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Make Your Next Small Talk Interesting and Easy (A Step-By-Step Guide)

Make Your Next Small Talk Interesting and Easy (A Step-By-Step Guide)

Imagine standing in front of two people and you are frozen and unable to speak.

That is what happened to me years ago at a medical conference. I’m not a physician; this conversation was before my presentation to a group of physicians. I was a stranger to these two men. I needed to introduce myself. My body and brain were suspended in fear, I was unable to come up with the simplest small talk, and it had me praying that someone would interrupt us.

After a few of those experiences, I realized I had Asperger Syndrome. One of its unique traits is social awkwardness.

Part of my success in shifting this was learning how conversations actually work. I couldn’t go from being an introvert to an extrovert if I wanted to, and I didn’t. I did want to enjoy speaking to people.

I continued to read the list of “shoulds” that others give us about how we should act. I don’t know how you feel but much of what we are told feels unauthentic to me. The “fake it till you make it” aphorism tells us to deny our own experience and behave in a way others dictate for us.

There is a lot of pressure to successfully converse with others in professional, social and romantic situations. And this is expected to happen with no training in how to emotionally connect with another person.

Add that to the fact that in the United States, small talk is woven into our social fabric. For a non-native who is not accustomed to the subtleties of small talk, their literal interpretations get them in trouble.

The journey to connection

The problem isn’t small talk; it’s small connections.

Let’s explore how to use small talk to not just fill time, but to also build connections. Rather than dread a casual conversation, you can enjoy it for how it makes you feel more connected to others. What was fake and superficial can become steps to meaningfully relate to another person.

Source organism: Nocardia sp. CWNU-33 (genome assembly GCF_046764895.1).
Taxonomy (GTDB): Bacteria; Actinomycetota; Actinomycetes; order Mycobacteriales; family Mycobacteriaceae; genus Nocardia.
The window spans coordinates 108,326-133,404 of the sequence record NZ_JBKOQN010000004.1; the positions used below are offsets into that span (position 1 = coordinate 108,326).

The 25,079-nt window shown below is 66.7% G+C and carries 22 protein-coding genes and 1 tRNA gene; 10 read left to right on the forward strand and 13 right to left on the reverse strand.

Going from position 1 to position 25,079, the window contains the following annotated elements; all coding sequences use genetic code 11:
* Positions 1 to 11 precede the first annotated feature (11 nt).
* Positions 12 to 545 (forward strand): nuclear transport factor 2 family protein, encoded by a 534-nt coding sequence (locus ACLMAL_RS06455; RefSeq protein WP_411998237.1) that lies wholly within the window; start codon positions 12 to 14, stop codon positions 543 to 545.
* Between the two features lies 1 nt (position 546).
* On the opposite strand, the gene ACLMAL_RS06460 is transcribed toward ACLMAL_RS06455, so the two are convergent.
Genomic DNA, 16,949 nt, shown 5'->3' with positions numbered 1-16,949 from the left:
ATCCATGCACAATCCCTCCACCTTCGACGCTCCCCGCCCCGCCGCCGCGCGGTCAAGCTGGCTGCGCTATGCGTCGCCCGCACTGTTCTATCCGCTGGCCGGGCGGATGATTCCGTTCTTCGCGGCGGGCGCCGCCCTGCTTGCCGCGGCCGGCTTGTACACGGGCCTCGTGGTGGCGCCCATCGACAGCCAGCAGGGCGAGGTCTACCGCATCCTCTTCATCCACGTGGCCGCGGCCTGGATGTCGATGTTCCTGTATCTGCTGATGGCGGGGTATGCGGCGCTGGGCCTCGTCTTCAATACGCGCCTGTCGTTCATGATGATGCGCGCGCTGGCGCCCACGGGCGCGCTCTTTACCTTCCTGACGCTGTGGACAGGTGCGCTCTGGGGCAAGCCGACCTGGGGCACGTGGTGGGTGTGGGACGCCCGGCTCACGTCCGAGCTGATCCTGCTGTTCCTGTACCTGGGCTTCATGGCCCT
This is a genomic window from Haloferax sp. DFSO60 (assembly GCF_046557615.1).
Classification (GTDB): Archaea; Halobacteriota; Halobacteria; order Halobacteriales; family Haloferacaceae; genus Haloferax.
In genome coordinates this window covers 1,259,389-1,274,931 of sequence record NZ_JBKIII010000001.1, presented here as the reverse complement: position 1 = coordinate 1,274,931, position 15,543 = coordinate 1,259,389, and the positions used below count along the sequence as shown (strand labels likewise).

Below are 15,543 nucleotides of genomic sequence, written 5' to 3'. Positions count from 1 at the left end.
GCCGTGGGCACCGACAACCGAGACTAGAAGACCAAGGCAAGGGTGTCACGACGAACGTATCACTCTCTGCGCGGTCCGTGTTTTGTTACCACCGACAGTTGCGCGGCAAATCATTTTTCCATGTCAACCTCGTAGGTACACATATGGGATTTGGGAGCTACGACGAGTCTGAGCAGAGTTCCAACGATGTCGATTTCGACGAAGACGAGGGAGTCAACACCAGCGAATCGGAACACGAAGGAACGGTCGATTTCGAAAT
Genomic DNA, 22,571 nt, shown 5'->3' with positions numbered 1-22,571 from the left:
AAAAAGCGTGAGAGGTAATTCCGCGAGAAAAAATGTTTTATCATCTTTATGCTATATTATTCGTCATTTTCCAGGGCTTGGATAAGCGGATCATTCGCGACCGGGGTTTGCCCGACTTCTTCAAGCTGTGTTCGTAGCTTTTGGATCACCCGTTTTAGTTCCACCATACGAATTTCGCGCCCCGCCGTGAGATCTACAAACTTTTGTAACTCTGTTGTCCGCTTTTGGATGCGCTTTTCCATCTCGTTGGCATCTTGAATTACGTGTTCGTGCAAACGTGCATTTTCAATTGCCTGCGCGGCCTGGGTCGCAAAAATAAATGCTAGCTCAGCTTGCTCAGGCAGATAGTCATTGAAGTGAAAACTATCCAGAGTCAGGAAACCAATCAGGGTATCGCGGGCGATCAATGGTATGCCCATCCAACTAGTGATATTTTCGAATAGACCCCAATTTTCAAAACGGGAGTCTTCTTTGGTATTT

First, we start with a new frame. Instead of a prescribed list of what you should do, let’s discover what is authentic for you. We begin with what we call the ROC Formula: Relax, Open and Connect. The Relax is slowing down to experience what is occurring for yourself.

In the past, my brain would speed up thinking of all the things I could say, analyzing them and then rejecting them. All this was occurring as the person was standing there and the pressure was building. I was anything but relaxed and slowed down. As hard as I tried, I couldn’t say anything that I liked.

Not being able to perform, I gave up. I did the only thing I could do: slow down and accept what I was feeling. These were the times when my emotions, brain and words were connected in such a way that a conversation would arise.

It wasn’t any genius that had me discover how to transcend small talk; it was desperation.

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If you choose to travel down this path, don’t expect immediate results. I will say that others who I have coached have reached a place where connected small talk is the norm. A caveat: you will not be able to connect with everyone in a deep way. Sometimes people won’t want to go there, other times the situation may be rushed.

The key principles of mastering small talk

1. Set the space

In our couples work, we speak about the Third Body in the relationship. The relationship itself is its own body. For a healthy relationship, that Third Body needs to be honored. In a casual interaction, there is a developing Third Body.

When you know it is there, you can track it. Observe and feel the quality of your interaction. It takes practice to maintain multiple awareness. You are tracking your experience, the person(s) you are speaking to, and the relationship between you.

No need to stress here. Tracking is being open to noticing a shift. Much like a cougar notices the moment signaling that there is a deer in the forest, you can notice some movement. The more aware you are of your own experience, the easier you notice others.

Even a casual interactions between a new acquaintance demand emotional safety to succeed. Allowing yourself to feel, send the message through mirror neurons to those you are speaking to that it is okay for them to feel their experience.